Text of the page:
After the restoration: 7200 Mile Service
Saturday, Dec 20, 2003
I’ve obtained a pair of lever-top carbs that are going to go on the bike as part of it’s 7200 mile service. In preparation for the service I’m first modifying the carbs by the addition of the Bing vacuum take off kit. Kit installation requires drilling holes that are best done with a drill press, so off to Joe’s I went.
First the mounting flange was marked and then the through-the-flange-hole was drilled. This is a small (#52, 0.0635 inch) hole. Then a 15/64 (about 6mm) hole is drilled 1/4 deep. Joe drilled the 15/64 in three steps: 5.5mm, 15/64, then 15/64 with a flat bit to get a flat bottomed hole. The vacuum take offs were slobbered with some lock-tite then insterted into the holes with light taps from a hammer. The only problem was that we put the vacuum take off on the wrong side of the flange. More on that, later.
I still need to check that the jets are tight, the needle hight is as recommended, and the float levels are correct. Then they can be mounting on the bike.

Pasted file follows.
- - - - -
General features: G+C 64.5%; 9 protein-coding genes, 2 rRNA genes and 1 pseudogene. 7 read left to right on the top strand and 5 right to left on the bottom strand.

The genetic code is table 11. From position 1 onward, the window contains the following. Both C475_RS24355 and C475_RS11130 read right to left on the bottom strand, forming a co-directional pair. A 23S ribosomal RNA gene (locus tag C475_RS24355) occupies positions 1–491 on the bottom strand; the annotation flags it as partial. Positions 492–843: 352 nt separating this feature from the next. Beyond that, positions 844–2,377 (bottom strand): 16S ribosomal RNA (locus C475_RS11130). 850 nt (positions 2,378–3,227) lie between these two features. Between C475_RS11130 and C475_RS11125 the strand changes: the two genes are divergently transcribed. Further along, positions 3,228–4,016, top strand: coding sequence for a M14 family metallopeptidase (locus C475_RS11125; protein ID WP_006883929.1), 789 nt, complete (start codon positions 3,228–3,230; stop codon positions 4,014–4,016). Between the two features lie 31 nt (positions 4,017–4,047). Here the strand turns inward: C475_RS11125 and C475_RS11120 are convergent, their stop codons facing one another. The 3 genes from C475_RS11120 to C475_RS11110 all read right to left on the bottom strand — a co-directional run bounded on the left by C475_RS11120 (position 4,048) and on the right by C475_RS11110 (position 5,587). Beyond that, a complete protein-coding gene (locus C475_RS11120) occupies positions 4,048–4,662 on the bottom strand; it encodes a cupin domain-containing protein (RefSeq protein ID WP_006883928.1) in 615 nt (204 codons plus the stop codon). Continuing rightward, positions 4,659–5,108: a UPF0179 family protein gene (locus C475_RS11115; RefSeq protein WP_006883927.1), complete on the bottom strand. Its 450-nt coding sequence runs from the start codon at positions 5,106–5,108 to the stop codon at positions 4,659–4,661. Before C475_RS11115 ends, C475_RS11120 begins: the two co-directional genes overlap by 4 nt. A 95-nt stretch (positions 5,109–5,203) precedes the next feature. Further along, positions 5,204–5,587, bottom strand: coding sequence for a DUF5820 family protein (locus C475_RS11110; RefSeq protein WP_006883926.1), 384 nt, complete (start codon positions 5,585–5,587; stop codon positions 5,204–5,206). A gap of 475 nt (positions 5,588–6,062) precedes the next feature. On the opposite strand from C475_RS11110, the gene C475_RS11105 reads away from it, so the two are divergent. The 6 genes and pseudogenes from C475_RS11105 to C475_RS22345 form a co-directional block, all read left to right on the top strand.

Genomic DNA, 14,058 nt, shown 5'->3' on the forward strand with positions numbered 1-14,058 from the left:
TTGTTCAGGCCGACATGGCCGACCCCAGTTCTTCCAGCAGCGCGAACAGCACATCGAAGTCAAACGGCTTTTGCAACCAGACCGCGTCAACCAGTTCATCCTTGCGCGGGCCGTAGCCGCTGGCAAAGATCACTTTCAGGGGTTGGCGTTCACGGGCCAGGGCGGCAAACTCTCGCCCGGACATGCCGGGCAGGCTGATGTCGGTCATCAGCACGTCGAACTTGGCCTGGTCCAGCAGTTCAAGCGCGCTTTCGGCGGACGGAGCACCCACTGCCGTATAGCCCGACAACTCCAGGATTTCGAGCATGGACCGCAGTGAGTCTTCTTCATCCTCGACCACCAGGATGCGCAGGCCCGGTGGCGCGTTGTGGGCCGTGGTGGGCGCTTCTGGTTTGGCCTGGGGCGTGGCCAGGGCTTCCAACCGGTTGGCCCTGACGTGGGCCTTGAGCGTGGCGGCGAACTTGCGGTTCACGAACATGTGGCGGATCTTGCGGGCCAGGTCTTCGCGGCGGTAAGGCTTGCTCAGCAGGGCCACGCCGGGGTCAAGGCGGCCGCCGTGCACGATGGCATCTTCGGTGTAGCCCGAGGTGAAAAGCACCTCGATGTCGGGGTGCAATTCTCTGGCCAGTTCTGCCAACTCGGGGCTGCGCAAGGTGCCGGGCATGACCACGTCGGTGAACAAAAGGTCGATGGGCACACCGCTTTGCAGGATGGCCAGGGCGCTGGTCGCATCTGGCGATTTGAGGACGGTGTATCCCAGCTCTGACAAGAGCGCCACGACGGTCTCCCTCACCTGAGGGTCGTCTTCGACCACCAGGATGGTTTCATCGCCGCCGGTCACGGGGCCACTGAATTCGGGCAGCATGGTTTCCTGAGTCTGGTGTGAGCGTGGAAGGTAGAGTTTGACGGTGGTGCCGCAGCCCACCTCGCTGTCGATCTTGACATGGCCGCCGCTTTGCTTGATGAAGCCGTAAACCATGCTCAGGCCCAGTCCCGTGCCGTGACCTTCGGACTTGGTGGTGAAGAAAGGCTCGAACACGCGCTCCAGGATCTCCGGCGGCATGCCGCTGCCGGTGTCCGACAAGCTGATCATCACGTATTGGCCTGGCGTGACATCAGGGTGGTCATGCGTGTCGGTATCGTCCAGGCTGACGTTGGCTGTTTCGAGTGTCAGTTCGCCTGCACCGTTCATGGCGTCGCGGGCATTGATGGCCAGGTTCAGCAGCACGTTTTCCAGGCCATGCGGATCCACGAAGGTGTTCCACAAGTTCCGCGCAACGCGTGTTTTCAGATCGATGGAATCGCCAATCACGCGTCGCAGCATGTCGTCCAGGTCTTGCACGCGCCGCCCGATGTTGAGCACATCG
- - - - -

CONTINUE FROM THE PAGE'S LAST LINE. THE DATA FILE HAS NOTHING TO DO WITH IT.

Thursday, Jan 8, 2004
I came back from a ride on the 3rd with just under 7200 miles on the bike and removed the bags and tank bag in preparation for the bikes 7200 mile service. Early Sunday morning (the 4th) my R1150RT wouldn’t start due to a bad battery so I rode the R69S again. Magnetos don’t care about temperatures in the low thirties. The bike now has 7219 miles. The rain has stopped for a while and the garage is warm enough to start working. In addition to the scheduled items I’m going to pull the transmission and replace the external seals.
The air cleaner and battery were the first things off the bike. The battery acid level is fine. The battery went on the charger. The cork gasket for the air cleaner is broken. I think I have another. If not, I’ve got cork and can make one.